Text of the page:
Here’s the news of the week – and how we see it here at McAlvany Wealth Management:

Stocks Indifferent to Lower-than-Expected GDP

On the whole, this week tipped marginally in favor of the bears – but it certainly was not devoid of attempts to speculate with reckless abandon. First-quarter GDP growth was revised lower again, this time to -2.9%, (the largest decline in five years), led by reductions in consumer spending, healthcare, and exports. Of course, the news was treated as irrelevant by the bulls, and we suppose that was to be expected based on the weather conditions at the time. But the revised decline in GDP stands in stark contrast to data, such as incomes, spending, job growth, durable goods orders, etc., that were improving during the same period.

MWM 14, 6-27 Box ScoresThere certainly seem to be some inconsistencies with the data. If one could speculate, particularly with respect to the GDP figures, it would appear that an effort has been made to dump bad data in a quarter that has now been forgotten – causing future quarters to shine by comparison. That may give the Fed some breathing room with respect to tapering of its bond purchases – a policy that we suspect was designed to cool inflation and/or the stock market, neither of which has happened yet. Nonetheless, it appears that, despite the volatility in the data, the bulls are sticking with their story that the Fed is here to stay.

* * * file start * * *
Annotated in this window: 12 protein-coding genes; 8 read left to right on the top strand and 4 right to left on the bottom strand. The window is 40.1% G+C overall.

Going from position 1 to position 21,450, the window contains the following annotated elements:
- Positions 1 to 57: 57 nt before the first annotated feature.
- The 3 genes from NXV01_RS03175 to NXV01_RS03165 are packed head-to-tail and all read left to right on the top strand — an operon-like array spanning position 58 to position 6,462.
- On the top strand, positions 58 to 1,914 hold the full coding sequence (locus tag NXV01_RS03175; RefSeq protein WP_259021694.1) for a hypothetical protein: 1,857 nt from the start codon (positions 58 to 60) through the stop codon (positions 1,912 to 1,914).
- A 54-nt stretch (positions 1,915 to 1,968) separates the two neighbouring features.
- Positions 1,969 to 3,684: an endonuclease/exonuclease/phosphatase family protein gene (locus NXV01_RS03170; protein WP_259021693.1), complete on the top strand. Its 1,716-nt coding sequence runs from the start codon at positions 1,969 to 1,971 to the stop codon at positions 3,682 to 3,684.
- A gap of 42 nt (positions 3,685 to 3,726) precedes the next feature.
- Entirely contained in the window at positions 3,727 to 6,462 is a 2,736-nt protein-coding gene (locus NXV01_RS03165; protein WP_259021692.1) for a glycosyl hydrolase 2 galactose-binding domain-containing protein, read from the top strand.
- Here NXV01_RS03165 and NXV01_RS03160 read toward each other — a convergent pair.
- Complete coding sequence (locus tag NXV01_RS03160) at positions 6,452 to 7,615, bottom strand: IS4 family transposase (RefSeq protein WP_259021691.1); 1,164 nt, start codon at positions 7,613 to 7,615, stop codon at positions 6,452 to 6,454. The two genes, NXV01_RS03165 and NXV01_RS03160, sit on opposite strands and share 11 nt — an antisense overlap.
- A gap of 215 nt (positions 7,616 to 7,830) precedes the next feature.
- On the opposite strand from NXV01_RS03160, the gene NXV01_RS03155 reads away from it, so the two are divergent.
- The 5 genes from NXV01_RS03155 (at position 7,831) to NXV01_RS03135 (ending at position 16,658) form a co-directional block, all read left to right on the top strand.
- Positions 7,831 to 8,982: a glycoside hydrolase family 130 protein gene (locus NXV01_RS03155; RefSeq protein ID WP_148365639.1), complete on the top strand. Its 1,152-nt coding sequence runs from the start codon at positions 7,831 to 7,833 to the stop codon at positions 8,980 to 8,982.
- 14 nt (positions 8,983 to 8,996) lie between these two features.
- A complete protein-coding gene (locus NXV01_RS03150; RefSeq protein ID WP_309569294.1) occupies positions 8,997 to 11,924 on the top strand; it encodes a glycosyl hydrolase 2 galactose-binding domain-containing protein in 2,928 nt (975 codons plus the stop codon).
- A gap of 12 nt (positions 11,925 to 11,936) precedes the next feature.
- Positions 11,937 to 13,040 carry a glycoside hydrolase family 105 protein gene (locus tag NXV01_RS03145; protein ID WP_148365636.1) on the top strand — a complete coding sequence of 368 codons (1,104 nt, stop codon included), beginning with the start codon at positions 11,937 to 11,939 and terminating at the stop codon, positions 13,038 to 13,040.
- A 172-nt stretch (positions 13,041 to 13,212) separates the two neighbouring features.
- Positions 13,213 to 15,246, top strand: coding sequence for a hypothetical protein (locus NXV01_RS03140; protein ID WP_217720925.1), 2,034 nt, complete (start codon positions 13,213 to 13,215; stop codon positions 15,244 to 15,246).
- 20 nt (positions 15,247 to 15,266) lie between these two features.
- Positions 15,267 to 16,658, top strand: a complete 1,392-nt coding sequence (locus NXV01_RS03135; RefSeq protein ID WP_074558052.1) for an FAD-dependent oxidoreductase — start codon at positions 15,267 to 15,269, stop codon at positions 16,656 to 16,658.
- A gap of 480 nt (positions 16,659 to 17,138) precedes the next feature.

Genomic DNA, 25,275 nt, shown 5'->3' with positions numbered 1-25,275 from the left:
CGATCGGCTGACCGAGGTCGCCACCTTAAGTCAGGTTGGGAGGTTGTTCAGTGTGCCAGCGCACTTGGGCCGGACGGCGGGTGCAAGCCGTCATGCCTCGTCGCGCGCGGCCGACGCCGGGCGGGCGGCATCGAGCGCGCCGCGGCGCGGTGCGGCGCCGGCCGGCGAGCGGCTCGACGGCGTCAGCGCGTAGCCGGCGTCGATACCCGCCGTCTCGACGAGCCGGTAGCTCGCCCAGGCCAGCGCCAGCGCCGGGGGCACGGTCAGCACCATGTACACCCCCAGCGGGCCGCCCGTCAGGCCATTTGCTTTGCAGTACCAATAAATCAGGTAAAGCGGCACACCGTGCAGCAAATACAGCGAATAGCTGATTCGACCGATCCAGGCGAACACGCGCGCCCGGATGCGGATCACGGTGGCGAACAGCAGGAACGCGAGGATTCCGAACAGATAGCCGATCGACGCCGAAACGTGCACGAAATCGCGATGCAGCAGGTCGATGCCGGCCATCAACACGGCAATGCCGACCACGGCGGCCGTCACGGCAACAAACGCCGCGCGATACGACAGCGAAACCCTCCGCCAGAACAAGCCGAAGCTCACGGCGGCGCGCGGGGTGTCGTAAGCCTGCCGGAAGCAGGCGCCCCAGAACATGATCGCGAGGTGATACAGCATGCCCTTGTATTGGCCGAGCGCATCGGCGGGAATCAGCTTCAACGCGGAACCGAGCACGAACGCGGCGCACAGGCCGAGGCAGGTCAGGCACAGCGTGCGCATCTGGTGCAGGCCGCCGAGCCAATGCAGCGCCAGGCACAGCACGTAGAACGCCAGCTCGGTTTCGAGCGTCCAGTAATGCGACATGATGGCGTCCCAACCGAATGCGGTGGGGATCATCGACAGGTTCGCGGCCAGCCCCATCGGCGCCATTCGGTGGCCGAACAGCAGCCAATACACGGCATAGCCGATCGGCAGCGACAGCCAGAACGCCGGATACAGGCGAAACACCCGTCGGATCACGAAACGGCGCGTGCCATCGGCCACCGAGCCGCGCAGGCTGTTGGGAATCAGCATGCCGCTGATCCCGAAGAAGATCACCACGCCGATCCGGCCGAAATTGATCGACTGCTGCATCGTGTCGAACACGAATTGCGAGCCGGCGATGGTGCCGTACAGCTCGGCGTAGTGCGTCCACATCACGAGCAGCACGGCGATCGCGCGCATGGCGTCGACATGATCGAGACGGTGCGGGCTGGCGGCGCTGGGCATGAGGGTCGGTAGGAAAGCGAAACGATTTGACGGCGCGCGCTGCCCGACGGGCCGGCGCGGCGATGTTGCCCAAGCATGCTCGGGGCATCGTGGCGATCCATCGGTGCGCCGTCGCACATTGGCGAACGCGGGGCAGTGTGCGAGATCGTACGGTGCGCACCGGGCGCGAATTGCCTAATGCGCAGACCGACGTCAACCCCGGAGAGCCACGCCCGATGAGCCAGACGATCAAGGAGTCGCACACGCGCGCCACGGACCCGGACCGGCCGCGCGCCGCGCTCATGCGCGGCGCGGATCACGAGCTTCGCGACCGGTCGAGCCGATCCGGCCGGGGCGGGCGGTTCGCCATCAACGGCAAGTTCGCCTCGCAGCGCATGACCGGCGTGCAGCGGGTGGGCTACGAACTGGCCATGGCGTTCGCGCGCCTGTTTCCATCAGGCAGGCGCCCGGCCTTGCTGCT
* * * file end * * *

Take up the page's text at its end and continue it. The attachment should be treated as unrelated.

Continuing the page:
Perhaps acting as their enablers, existing home sales rose 4.9%, new home sales spiked higher by 18.5%, and capital goods orders rose 0.7% in the month of May. Nothing really impaired the bulls’ attempts to goose stocks higher in the week until a couple of Fed governors, namely Plosser and Bullard, warned that a hike in the Fed Funds target rate was in order sooner (January 2015) rather than later. But by Friday, and in thin trade once again, stocks were seen climbing into the close, perhaps in pursuit of a solid month-end finish and/or to protect mergers and acquisitions that have yet to be completed. Whatever the cause, U.S. markets are increasingly going it alone, as outside markets have softened in the face of rising geopolitical, fiscal (bad debt), and inflationary risks.

As for the precious metals, they seem to be getting the same message as stocks, albeit more slowly: The Fed is trapped. So far, stocks have received most of the attention in the face of that realization. However, as stocks overheat alongside rising inflation (vis-à-vis cost push, i.e., the falling dollar), a sizeable correction (given the leverage in use) is closer at hand than the consensus would care to admit. The dollar, by the way, has lost considerable ground in recent weeks, despite U.S. economic optimism, Fed tapering, and constant ECB jawboning in regard to bond purchases. With all of that in play, the stealth bull market in the precious metals that we believe is now underway stands an excellent chance of accelerating.

Best Regards,

David Burgess
VP Investment Management